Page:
Where Could I Survey?

Use our Clean Water Testing Kits to Survey any waterbody you want and as many as you want! A petite pond, local lake, babbling brook, rolling river….

For us to get a clear picture of water quality across the Thames region it is good to vary your locations, waterbody types or surveys over time.Revised-habitat-map TB

Ask yourself question to investigate!

  • What nearby nearby water bodies are there?
  • If one pond comes out unpolluted what about the one next to it that has fish?
  • If you are surveying a stream or river do any other water bodies feed into it and how does that affect the water?
  • Does the water quality change over time in a river or stream?
  • What differences do you find between water bodies?

There are lots of interesting answers we can find out by asking simple questions like these.

Once you’ve decided where you want to test just go collect your water sample and follow the instructions on how to use your Clean Water Testing Kit in our leaflet that come with the kits.

We are only looking at freshwater within the Thames Region so please refer to this map for guidance


Thames Water Catchment

Back to: Undertaking a Clean Water Survey

Email us to get your Clean Water Kits and leaflet



Get to know freshwater:

IMG_6293Pond: Still waters between 1m2 and 2ha in area. These can be permanent or temporary. Both man-made and natural waterbodies.



Garden PondIMG_6317: All in the name really. As above, but within a garden or within the boundary of your curtilage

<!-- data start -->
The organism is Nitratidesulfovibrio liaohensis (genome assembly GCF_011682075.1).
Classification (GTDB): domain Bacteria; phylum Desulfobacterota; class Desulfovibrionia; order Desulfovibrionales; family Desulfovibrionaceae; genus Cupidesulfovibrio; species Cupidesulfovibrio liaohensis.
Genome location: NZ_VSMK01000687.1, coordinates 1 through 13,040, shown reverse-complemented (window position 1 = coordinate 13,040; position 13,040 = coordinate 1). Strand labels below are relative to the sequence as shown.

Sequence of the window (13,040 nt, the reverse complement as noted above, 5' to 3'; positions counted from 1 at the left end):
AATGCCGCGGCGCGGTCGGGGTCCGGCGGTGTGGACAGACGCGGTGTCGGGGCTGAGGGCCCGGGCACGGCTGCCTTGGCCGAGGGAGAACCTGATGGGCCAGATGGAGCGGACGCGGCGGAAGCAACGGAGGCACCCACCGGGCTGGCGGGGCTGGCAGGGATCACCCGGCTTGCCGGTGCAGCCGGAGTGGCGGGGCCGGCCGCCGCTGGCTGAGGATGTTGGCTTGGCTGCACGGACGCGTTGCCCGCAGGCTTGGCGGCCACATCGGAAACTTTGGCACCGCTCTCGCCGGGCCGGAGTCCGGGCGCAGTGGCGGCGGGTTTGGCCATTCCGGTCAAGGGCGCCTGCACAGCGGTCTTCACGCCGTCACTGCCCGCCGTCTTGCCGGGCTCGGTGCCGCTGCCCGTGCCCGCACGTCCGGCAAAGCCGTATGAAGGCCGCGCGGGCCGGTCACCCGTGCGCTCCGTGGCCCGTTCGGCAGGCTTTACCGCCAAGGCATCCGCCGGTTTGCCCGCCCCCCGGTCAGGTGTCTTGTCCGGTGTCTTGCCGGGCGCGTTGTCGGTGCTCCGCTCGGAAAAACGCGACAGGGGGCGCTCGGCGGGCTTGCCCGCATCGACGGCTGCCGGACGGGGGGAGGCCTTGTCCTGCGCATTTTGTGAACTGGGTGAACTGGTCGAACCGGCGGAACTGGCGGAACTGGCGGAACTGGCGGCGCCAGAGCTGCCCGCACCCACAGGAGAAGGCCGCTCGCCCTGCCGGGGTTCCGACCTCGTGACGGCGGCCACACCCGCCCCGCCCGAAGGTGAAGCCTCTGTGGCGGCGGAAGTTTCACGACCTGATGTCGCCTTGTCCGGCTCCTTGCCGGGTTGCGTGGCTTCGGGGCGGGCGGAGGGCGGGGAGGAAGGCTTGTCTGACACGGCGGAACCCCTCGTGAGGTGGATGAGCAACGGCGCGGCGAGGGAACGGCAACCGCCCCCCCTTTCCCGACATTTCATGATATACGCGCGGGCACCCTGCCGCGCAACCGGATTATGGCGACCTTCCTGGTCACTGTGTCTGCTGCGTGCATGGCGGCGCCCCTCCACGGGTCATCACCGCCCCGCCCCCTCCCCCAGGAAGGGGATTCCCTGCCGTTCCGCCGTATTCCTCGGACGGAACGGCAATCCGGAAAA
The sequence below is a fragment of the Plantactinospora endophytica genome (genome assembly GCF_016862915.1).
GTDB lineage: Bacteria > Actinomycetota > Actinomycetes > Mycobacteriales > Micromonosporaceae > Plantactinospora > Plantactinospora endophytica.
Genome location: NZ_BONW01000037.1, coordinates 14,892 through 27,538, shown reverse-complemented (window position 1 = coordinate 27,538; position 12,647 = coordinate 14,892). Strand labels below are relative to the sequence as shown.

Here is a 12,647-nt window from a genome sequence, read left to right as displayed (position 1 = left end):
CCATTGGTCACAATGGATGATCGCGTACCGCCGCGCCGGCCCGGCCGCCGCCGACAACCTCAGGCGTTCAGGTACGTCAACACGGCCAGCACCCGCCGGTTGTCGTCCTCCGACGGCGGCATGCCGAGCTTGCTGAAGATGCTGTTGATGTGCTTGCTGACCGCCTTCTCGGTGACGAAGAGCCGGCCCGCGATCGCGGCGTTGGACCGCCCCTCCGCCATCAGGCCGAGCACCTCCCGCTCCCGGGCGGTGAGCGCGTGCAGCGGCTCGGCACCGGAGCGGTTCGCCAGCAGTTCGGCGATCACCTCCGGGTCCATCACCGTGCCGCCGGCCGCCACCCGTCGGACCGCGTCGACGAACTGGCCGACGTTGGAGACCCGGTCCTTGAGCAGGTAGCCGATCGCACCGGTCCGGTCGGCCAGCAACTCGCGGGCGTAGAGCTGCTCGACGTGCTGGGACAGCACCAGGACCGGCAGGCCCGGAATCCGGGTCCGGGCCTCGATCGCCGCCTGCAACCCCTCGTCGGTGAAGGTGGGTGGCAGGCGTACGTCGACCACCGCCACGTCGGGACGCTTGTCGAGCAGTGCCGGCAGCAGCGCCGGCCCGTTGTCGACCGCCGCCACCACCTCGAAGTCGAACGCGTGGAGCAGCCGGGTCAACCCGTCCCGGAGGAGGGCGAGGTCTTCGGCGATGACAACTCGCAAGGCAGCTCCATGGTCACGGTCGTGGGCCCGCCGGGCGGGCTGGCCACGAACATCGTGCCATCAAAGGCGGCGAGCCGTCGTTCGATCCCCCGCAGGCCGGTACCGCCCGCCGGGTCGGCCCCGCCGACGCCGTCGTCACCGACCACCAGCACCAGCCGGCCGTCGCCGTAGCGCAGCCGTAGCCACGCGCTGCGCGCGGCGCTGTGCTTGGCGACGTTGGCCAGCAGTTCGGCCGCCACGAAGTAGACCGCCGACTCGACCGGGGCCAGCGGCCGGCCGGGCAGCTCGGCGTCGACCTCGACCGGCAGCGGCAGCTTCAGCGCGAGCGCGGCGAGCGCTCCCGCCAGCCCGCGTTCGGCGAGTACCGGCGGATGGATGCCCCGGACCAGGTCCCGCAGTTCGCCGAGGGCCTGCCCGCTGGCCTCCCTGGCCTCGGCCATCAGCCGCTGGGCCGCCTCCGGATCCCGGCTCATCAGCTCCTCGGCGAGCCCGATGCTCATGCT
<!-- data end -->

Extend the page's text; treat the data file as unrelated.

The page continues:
lake get to know

Lake: A very large body of still water >2 ha in area, includes reservoirs and gravel pits.





Page 1_figure 2_eye stream (2)Stream: Small running waters, created mainly by natural processes. Marked as a single blue line on 1:25,000 Ordnance Survey (OS) maps and defined by the OS as being less than 8.25 m in width. They have a more sinuous outline than ditches and follow natural landscape features, e.g. valleys.


2013_0629veryendjune20130023Rivers: Largest running waters, created mainly by natural processes. Marked as a double blue line on 1:25,000 OS maps and defined by the OS as greater than 8.25 m in width.



ditch get to knowDitch: Man-made channels created primarily for drainage, they often (i) follow a straight line, (ii) follow boundaries e.g. field or road edges, (iii) turn at right angles, and (iv) show little relationship with natural landscape contours.



canal get to knowCanal: A feature created for navigation which may or may not still be navigable. Usually deep with steep side




other get to knowOther places to test
You might want to sample your water butt, or the water from your tap, particularly if you want to ‘try the kits out’, but it would be interesting for the survey if you can sample from another freshwater habitat in your neighbourhood as well.